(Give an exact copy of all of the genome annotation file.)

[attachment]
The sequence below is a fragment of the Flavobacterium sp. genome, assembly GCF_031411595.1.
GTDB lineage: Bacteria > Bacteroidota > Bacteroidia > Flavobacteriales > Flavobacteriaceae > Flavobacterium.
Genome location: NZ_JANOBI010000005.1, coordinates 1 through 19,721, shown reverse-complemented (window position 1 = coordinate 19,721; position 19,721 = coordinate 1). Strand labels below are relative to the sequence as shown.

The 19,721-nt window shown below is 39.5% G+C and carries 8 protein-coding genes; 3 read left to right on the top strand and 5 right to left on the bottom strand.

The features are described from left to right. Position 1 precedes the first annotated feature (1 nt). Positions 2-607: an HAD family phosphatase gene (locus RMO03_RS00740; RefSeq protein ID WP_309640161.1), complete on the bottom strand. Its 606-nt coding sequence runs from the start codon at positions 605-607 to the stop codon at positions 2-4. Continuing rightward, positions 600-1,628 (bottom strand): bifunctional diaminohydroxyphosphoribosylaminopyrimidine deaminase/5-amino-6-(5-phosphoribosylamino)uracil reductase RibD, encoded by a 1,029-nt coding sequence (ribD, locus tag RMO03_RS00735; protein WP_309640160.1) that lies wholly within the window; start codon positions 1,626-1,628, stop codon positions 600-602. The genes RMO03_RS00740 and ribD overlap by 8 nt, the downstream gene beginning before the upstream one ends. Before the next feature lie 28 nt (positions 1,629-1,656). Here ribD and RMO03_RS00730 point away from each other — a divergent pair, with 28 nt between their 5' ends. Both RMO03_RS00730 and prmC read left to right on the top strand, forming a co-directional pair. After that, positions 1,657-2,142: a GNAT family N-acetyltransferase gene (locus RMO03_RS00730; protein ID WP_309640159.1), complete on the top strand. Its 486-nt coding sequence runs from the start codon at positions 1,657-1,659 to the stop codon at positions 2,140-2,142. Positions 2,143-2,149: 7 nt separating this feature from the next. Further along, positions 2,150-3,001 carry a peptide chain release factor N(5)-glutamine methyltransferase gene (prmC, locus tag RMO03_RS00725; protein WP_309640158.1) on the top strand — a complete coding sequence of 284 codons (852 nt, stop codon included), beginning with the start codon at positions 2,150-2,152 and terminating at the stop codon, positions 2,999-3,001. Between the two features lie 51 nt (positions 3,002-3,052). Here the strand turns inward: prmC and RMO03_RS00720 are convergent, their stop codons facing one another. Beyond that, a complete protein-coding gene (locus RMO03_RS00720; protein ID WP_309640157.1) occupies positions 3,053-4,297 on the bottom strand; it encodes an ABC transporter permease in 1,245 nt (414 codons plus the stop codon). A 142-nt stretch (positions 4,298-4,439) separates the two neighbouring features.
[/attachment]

The sequence below is a fragment of the Flavobacterium sp. genome, assembly GCF_031411595.1.
GTDB lineage: Bacteria > Bacteroidota > Bacteroidia > Flavobacteriales > Flavobacteriaceae > Flavobacterium.
Genome location: NZ_JANOBI010000005.1, coordinates 1 through 19,721, shown reverse-complemented (window position 1 = coordinate 19,721; position 19,721 = coordinate 1). Strand labels below are relative to the sequence as shown.

The 19,721-nt window shown below is 39.5% G+C and carries 8 protein-coding genes; 3 read left to right on the top strand and 5 right to left on the bottom strand.

The features are described from left to right. Position 1 precedes the first annotated feature (1 nt). Positions 2-607: an HAD family phosphatase gene (locus RMO03_RS00740; RefSeq protein ID WP_309640161.1), complete on the bottom strand. Its 606-nt coding sequence runs from the start codon at positions 605-607 to the stop codon at positions 2-4. Continuing rightward, positions 600-1,628 (bottom strand): bifunctional diaminohydroxyphosphoribosylaminopyrimidine deaminase/5-amino-6-(5-phosphoribosylamino)uracil reductase RibD, encoded by a 1,029-nt coding sequence (ribD, locus tag RMO03_RS00735; protein WP_309640160.1) that lies wholly within the window; start codon positions 1,626-1,628, stop codon positions 600-602. The genes RMO03_RS00740 and ribD overlap by 8 nt, the downstream gene beginning before the upstream one ends. Before the next feature lie 28 nt (positions 1,629-1,656). Here ribD and RMO03_RS00730 point away from each other — a divergent pair, with 28 nt between their 5' ends. Both RMO03_RS00730 and prmC read left to right on the top strand, forming a co-directional pair. After that, positions 1,657-2,142: a GNAT family N-acetyltransferase gene (locus RMO03_RS00730; protein ID WP_309640159.1), complete on the top strand. Its 486-nt coding sequence runs from the start codon at positions 1,657-1,659 to the stop codon at positions 2,140-2,142. Positions 2,143-2,149: 7 nt separating this feature from the next. Further along, positions 2,150-3,001 carry a peptide chain release factor N(5)-glutamine methyltransferase gene (prmC, locus tag RMO03_RS00725; protein WP_309640158.1) on the top strand — a complete coding sequence of 284 codons (852 nt, stop codon included), beginning with the start codon at positions 2,150-2,152 and terminating at the stop codon, positions 2,999-3,001. Between the two features lie 51 nt (positions 3,002-3,052). Here the strand turns inward: prmC and RMO03_RS00720 are convergent, their stop codons facing one another. Beyond that, a complete protein-coding gene (locus RMO03_RS00720; protein ID WP_309640157.1) occupies positions 3,053-4,297 on the bottom strand; it encodes an ABC transporter permease in 1,245 nt (414 codons plus the stop codon). A 142-nt stretch (positions 4,298-4,439) separates the two neighbouring features.